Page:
The summer issue of Aperture magazine arrived at my door a couple days ago. It came with a supplement titled “Made in Polaroid”. Apparently, Ansel Adams was heavily involved in Polaroid’s early days, helping them research how to make it relevant to artists. Since he was a founder of Aperture magazine, the two organizations have always had a close relationship. As I recently read on Wikipedia, Polaroid stopped making cameras and film. The point of this supplement was to communicate what the company that bought the rights to the Polaroid name will be doing with it. The guys over at The Impossible Project will be creating instant film for the new line of Polaroid cameras. The supplement also functioned as a showcase of what various famous artists are doing with Polaroid. One artist in particular caught my eye: Maurizio Galimberti. He does Polaroid collages landscapes and portraits such as the following collage of Benicio del Toro.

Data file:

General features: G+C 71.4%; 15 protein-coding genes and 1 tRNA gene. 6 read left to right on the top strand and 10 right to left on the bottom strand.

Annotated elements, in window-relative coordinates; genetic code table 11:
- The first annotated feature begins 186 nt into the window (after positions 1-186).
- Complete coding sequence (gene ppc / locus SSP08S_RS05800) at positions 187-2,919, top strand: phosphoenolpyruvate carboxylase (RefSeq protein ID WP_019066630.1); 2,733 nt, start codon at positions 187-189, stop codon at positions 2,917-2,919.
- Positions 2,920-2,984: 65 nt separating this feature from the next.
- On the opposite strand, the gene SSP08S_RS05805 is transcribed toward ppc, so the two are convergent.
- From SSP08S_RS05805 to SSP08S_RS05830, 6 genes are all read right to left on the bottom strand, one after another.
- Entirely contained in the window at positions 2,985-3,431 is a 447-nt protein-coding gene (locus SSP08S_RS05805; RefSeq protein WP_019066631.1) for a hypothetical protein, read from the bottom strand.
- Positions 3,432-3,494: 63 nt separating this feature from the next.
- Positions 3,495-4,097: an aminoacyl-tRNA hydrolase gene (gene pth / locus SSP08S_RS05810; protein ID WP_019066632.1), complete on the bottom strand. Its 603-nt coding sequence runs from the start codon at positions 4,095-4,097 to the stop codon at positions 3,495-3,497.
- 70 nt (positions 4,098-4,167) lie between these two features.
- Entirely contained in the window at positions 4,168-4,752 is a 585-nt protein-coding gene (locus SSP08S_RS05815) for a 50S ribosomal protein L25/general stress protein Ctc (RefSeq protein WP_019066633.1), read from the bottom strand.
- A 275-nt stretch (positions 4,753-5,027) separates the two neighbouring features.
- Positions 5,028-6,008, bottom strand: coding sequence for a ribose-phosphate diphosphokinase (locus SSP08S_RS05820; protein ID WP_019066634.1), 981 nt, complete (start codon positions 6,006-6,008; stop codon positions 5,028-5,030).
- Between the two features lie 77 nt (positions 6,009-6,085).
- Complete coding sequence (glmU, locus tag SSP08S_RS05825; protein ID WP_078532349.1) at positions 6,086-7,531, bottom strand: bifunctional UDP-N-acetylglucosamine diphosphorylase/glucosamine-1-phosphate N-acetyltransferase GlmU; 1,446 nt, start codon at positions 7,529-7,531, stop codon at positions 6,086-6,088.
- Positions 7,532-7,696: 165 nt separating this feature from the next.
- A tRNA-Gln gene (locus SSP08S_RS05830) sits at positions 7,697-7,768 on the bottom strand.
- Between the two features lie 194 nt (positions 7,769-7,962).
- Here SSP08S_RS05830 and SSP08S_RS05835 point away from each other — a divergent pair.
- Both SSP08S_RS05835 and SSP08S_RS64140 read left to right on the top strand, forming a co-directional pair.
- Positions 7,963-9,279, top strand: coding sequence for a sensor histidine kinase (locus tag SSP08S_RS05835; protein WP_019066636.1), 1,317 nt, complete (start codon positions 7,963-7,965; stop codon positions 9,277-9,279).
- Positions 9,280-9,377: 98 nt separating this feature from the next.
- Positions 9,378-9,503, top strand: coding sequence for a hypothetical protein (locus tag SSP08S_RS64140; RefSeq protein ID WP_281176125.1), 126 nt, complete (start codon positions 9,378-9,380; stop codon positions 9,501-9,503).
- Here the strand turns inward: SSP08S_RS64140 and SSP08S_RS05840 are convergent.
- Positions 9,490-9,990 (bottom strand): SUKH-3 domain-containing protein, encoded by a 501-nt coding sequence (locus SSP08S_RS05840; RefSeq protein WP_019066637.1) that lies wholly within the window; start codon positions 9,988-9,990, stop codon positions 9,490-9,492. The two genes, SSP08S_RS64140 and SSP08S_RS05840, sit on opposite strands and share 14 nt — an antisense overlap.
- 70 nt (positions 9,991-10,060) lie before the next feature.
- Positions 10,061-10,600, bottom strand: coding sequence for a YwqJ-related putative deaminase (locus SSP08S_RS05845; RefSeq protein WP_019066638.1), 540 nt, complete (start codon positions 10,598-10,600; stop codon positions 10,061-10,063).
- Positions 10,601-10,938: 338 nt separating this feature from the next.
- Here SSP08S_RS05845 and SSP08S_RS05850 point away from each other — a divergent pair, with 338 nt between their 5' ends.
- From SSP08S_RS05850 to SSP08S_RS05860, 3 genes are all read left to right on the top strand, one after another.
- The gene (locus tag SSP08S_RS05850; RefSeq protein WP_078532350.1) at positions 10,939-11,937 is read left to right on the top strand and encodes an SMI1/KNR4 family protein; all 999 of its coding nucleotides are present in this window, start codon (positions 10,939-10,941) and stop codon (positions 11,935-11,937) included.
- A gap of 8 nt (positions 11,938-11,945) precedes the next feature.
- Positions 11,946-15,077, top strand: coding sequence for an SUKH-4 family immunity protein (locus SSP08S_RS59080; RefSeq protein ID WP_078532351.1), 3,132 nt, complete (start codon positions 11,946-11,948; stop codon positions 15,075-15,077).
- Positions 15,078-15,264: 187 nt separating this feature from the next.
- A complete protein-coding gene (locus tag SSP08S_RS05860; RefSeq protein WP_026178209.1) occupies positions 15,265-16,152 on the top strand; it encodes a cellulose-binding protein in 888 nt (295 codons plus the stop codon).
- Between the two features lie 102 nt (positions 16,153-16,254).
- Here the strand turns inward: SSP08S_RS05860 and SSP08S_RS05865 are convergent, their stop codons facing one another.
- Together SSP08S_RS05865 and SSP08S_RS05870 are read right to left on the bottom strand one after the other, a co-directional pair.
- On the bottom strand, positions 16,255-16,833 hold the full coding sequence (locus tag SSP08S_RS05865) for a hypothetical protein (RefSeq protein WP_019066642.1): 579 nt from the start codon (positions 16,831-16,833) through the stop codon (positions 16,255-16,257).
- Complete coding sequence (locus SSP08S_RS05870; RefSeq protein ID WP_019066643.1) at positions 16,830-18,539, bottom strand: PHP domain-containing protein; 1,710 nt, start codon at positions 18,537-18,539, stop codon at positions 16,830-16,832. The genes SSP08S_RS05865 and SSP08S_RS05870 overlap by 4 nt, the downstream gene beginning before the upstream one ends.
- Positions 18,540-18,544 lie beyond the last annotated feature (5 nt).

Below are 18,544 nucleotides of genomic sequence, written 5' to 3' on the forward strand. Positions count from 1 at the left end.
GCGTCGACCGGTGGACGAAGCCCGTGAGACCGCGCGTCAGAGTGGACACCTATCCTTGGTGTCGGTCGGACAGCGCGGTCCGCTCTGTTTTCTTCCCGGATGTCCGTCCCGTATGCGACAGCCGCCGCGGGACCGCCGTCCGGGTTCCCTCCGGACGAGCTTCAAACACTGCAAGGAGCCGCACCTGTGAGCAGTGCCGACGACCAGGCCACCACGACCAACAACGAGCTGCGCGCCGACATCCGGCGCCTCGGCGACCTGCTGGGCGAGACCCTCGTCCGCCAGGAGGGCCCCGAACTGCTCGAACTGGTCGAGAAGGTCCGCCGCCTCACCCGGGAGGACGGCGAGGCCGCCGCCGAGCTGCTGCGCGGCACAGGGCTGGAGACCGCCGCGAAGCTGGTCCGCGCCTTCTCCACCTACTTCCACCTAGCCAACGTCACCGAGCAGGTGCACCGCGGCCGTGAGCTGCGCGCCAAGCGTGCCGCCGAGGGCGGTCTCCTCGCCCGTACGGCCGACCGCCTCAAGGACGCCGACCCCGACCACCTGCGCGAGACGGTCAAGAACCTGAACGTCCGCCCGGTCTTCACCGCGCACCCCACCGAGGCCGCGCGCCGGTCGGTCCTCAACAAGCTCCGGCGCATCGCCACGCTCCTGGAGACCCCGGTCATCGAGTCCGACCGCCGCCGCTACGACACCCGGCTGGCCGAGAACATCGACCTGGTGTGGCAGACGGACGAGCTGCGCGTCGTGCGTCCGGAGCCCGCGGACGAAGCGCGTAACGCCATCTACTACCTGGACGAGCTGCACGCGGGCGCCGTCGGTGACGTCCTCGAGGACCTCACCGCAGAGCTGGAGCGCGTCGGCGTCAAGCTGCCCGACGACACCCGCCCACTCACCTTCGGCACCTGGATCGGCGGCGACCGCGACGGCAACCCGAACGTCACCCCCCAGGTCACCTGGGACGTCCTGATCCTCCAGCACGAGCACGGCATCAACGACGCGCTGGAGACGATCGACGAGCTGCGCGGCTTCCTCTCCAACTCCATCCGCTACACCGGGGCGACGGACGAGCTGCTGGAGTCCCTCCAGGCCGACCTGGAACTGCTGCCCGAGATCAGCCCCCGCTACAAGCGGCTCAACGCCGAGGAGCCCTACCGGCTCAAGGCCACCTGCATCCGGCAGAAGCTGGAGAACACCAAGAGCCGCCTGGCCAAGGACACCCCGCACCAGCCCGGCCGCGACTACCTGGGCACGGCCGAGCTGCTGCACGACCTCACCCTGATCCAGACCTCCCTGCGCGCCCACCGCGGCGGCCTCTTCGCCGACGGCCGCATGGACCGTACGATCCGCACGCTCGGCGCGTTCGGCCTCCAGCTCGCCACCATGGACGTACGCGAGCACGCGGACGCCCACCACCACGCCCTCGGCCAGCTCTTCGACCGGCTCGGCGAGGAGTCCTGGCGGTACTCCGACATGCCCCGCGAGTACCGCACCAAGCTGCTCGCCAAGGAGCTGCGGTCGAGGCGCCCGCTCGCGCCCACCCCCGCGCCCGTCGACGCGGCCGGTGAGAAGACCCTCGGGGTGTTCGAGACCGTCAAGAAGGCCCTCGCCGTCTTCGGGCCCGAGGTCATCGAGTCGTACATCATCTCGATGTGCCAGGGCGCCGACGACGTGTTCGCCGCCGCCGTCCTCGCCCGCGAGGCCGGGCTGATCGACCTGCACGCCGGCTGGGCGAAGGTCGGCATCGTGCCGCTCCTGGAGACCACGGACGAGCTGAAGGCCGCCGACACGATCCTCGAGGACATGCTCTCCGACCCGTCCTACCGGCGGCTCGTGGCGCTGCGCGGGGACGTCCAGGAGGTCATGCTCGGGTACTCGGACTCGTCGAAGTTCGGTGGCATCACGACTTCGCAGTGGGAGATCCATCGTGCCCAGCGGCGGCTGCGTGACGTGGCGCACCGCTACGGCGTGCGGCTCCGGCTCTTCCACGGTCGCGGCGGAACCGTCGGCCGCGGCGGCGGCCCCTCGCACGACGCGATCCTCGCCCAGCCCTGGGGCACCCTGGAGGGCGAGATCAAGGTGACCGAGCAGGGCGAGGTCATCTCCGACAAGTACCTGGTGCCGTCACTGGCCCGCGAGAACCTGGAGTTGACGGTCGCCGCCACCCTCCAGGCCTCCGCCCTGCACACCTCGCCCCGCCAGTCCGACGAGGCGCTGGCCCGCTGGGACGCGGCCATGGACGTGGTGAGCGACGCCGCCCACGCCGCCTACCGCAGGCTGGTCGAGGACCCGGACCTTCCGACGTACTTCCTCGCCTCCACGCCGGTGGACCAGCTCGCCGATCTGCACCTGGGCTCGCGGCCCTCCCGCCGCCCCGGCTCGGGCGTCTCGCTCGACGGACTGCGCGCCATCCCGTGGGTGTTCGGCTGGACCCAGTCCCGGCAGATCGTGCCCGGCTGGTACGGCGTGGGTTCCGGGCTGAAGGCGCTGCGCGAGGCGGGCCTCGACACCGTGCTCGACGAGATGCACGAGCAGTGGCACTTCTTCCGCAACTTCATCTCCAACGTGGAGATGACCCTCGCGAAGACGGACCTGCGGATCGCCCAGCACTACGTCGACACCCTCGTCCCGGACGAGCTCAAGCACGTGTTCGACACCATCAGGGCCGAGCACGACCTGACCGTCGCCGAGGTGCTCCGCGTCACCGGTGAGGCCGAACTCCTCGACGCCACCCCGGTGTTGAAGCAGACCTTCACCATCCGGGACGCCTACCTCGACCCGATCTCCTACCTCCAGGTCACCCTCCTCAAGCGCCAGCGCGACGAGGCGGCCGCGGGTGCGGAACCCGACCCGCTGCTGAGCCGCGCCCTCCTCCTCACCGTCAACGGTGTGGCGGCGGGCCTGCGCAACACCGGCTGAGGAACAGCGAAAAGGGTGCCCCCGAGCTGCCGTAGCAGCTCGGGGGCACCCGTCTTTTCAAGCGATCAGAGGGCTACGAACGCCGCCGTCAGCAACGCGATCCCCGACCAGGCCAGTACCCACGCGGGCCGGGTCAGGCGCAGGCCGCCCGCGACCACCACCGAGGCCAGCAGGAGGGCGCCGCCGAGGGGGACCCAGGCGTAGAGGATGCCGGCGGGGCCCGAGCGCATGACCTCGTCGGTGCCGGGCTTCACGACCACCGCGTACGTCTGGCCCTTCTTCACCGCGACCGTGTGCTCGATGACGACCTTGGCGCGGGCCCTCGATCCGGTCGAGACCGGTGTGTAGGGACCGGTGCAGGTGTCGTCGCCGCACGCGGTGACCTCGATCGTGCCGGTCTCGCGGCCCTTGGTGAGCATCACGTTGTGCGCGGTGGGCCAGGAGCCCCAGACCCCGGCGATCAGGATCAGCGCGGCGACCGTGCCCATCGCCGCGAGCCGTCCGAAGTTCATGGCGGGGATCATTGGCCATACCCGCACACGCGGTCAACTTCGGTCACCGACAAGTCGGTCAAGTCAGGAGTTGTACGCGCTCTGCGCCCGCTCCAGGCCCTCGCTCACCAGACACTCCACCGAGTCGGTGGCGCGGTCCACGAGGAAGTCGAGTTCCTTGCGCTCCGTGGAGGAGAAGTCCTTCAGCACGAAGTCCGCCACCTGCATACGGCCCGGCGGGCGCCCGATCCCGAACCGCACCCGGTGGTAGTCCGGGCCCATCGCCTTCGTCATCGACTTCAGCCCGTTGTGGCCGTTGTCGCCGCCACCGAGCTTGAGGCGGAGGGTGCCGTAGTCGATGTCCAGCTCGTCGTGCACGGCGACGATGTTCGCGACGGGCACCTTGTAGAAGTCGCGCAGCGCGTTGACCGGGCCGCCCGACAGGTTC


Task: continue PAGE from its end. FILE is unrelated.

What strikes me about this photo is that, as a student of 3D animation, it brings to mind the image maps used to create facial textures for 3D characters. Here’s an example:
But it reminds me even more of Hockney-esque photos such as:
So we end up with a mix of computer animation and an old technique combining with Polaroid film to make a new body of work. This is how art grows and enters new domains. I’ll keep an eye on Polaroid to see where it goes from here.